In order for lung cancer to be diagnosed, patients must have a sample of cells or tissue that confirms the presence of the disease.
The process of diagnosis usually occurs as follows:
Discovery: Symptoms or an X-ray, such as a computerized tomograph of the chest, cause a patient to question his/her health
Retrieval: Cells are retrieved for biopsy, either through a bronchoscopy (lighted scope and camera inserted in the airway) or by using a fine needle (FNB) to take cells from the tumor or mass detailed on the X-ray
Staging: If confirmed, the cancer is staged. Doctors determine the extent of the lung cancer using special scans such as the Positron Emission Tomogram (PET), biopsy of the lymph nodes in the chest using a scope (mediastinoscopy(link to new technologies)/mediastinotomy) or ultrasound (endobronchial ultrasound (link to new technologies))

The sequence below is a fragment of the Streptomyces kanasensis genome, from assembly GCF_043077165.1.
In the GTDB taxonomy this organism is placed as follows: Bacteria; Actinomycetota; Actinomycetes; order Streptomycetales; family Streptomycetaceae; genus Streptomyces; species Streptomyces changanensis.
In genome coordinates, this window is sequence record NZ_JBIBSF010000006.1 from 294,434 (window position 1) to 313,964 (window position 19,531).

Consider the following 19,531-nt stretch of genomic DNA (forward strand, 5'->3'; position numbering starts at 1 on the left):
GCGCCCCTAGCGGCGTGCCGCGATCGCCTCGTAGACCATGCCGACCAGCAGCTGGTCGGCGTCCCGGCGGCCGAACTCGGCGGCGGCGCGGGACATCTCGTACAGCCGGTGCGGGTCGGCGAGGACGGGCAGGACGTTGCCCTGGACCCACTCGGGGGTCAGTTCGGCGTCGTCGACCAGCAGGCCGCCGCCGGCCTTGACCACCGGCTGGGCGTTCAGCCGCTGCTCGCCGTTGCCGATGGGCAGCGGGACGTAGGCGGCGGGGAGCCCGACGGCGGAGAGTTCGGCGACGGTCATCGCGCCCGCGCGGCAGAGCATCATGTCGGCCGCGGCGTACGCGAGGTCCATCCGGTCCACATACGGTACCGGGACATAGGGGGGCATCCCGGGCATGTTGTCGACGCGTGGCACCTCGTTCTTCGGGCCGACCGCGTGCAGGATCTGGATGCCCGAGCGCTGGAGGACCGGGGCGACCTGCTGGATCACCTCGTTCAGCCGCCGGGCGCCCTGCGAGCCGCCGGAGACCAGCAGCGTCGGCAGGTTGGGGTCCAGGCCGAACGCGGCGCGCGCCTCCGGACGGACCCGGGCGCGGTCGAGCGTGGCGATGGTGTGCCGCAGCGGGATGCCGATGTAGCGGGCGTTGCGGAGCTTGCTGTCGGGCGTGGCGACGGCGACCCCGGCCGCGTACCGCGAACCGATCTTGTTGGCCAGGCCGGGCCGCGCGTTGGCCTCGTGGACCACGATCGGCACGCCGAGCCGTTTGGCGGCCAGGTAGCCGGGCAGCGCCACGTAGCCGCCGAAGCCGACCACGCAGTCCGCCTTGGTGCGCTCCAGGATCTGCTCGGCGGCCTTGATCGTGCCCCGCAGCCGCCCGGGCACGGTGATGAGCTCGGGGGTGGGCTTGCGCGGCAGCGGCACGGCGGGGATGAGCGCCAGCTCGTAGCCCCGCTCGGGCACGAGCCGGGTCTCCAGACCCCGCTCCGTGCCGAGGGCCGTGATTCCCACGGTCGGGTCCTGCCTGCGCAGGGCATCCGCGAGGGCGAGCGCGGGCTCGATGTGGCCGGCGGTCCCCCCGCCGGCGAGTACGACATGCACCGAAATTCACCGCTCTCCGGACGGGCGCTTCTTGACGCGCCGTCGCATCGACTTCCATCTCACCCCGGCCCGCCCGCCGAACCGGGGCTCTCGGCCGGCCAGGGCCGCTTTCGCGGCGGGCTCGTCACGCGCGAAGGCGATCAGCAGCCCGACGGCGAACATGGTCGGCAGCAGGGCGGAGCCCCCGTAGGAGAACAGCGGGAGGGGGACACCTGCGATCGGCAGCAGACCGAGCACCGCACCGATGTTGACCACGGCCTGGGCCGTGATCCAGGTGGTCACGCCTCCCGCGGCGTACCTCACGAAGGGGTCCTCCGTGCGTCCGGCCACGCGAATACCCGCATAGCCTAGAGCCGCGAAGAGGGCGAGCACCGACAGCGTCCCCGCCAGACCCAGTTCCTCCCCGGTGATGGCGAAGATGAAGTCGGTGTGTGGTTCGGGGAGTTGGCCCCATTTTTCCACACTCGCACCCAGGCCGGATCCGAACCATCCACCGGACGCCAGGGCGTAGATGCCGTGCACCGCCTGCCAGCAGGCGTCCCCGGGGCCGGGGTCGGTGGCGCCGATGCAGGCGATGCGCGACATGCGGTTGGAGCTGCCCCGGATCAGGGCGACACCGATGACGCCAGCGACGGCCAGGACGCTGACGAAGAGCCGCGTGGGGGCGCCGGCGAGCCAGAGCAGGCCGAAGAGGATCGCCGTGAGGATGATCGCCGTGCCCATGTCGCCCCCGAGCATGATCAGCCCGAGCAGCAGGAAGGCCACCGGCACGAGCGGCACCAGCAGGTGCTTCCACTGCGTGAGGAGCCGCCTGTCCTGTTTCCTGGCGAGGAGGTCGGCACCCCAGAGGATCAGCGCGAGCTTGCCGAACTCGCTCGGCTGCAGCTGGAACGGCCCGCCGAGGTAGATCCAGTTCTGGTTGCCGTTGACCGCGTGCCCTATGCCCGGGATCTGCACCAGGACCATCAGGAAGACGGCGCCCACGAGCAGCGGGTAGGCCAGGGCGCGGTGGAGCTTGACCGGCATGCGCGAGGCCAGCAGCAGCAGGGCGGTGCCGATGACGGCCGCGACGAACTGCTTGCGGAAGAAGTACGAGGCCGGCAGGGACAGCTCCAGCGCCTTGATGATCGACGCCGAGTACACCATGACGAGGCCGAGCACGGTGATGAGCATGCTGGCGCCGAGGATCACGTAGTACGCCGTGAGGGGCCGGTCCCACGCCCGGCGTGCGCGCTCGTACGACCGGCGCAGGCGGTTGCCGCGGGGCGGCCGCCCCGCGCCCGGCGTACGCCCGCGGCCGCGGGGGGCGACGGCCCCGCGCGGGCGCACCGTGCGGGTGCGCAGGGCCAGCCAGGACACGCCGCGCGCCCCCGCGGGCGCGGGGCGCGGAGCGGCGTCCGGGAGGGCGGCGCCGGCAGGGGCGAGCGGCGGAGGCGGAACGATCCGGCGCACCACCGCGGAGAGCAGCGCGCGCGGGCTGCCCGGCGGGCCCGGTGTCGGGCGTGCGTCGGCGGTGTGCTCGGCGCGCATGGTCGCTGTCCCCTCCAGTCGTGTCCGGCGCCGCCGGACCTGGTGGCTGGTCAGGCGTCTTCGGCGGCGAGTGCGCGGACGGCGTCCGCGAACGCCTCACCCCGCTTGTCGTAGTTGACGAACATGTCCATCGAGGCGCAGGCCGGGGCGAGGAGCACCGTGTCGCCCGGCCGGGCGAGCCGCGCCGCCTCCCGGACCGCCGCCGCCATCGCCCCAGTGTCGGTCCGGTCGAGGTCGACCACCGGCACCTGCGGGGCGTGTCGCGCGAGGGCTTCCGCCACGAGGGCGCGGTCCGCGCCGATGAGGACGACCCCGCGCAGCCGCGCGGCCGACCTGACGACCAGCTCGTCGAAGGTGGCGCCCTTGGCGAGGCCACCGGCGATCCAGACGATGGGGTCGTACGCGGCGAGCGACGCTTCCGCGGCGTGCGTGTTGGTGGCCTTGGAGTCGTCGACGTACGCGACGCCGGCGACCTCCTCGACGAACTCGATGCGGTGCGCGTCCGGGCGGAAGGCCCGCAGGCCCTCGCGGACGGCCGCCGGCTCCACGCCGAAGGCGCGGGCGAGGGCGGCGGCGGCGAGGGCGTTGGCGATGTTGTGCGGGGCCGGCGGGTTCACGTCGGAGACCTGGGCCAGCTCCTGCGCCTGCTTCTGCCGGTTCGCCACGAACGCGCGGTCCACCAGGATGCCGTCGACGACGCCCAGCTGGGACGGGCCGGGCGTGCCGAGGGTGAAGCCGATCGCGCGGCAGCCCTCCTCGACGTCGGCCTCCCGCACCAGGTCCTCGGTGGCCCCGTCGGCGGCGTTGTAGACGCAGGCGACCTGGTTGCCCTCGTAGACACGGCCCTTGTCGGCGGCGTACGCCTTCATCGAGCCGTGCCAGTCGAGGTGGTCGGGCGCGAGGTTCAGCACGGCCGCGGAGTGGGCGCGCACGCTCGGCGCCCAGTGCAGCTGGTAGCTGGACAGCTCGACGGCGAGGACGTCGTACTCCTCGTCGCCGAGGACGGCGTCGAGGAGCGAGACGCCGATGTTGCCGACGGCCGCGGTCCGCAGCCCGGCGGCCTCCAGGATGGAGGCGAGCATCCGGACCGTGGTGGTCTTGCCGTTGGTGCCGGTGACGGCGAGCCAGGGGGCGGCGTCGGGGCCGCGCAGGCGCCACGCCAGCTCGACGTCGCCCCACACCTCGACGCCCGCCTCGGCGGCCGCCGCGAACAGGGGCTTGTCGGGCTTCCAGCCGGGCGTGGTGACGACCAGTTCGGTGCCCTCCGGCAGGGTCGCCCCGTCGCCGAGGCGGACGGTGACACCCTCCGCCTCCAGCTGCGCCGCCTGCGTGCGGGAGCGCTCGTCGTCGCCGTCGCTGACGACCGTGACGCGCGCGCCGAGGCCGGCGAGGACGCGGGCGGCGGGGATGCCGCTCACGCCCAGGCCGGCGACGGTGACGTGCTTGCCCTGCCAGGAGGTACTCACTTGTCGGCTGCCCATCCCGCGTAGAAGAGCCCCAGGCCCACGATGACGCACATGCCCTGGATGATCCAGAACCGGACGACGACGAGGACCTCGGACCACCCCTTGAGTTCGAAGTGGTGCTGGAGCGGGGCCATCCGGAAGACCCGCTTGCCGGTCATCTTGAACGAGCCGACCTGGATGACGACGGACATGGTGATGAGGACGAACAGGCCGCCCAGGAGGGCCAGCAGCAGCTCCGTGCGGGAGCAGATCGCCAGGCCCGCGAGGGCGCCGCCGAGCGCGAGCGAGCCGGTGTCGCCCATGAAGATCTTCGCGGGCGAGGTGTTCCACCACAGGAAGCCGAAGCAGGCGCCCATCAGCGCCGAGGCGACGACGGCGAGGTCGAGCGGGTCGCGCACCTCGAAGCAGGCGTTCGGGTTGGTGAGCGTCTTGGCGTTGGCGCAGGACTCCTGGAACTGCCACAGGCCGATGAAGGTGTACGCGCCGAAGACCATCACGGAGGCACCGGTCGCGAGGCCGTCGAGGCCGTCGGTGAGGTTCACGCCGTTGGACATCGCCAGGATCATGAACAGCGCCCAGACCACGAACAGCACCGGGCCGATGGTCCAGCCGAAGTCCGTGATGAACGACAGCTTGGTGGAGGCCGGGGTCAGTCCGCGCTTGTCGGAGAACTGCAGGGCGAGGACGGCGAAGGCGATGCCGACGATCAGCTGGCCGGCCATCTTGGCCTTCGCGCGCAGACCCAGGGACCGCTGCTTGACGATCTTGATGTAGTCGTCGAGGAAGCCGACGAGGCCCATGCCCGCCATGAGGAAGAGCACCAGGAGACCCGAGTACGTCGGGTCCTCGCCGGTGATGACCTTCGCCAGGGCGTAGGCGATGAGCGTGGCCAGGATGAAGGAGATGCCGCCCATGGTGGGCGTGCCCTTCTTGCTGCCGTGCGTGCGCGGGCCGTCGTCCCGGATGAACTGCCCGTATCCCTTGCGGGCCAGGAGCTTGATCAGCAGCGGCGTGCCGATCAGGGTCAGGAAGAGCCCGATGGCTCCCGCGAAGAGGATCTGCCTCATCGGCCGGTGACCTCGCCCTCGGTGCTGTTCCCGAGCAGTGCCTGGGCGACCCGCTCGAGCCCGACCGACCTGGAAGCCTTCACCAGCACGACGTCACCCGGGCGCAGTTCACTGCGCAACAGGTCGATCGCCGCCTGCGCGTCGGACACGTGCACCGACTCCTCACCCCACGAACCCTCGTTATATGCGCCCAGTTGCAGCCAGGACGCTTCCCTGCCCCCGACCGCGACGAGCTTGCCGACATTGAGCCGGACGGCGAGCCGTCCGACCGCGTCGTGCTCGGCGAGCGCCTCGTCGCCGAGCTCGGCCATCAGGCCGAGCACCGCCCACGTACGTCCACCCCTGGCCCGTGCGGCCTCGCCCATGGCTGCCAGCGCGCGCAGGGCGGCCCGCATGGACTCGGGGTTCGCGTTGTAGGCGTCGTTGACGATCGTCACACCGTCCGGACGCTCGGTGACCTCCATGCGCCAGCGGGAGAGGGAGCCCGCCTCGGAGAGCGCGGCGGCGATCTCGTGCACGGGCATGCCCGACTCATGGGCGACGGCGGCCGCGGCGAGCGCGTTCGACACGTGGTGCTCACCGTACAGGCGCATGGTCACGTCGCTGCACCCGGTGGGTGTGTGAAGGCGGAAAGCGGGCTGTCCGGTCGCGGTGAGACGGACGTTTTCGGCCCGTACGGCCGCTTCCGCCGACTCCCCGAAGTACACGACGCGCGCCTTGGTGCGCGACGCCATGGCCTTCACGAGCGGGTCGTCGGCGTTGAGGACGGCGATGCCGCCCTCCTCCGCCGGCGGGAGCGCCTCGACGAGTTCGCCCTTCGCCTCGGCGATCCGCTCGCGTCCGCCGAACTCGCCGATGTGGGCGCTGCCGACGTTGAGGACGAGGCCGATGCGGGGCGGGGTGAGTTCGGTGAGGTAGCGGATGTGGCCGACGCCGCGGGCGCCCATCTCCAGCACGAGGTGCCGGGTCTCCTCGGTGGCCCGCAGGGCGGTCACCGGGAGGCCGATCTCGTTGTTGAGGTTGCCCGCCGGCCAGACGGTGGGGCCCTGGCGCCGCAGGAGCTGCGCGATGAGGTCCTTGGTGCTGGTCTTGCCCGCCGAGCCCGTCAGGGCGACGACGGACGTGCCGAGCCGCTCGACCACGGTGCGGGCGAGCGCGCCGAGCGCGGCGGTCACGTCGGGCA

Treatment: Once staged, treatment begins, including surgery, radiation therapy, chemotherapy, and novel treatments including molecular targeting agents and interventional techniques
NYU's Thoracic Oncology Program can help at any phase of the diagnosis. Our multidisciplinary approach provides a cornerstone for patients who need an opinion about how to treat their lung cancer.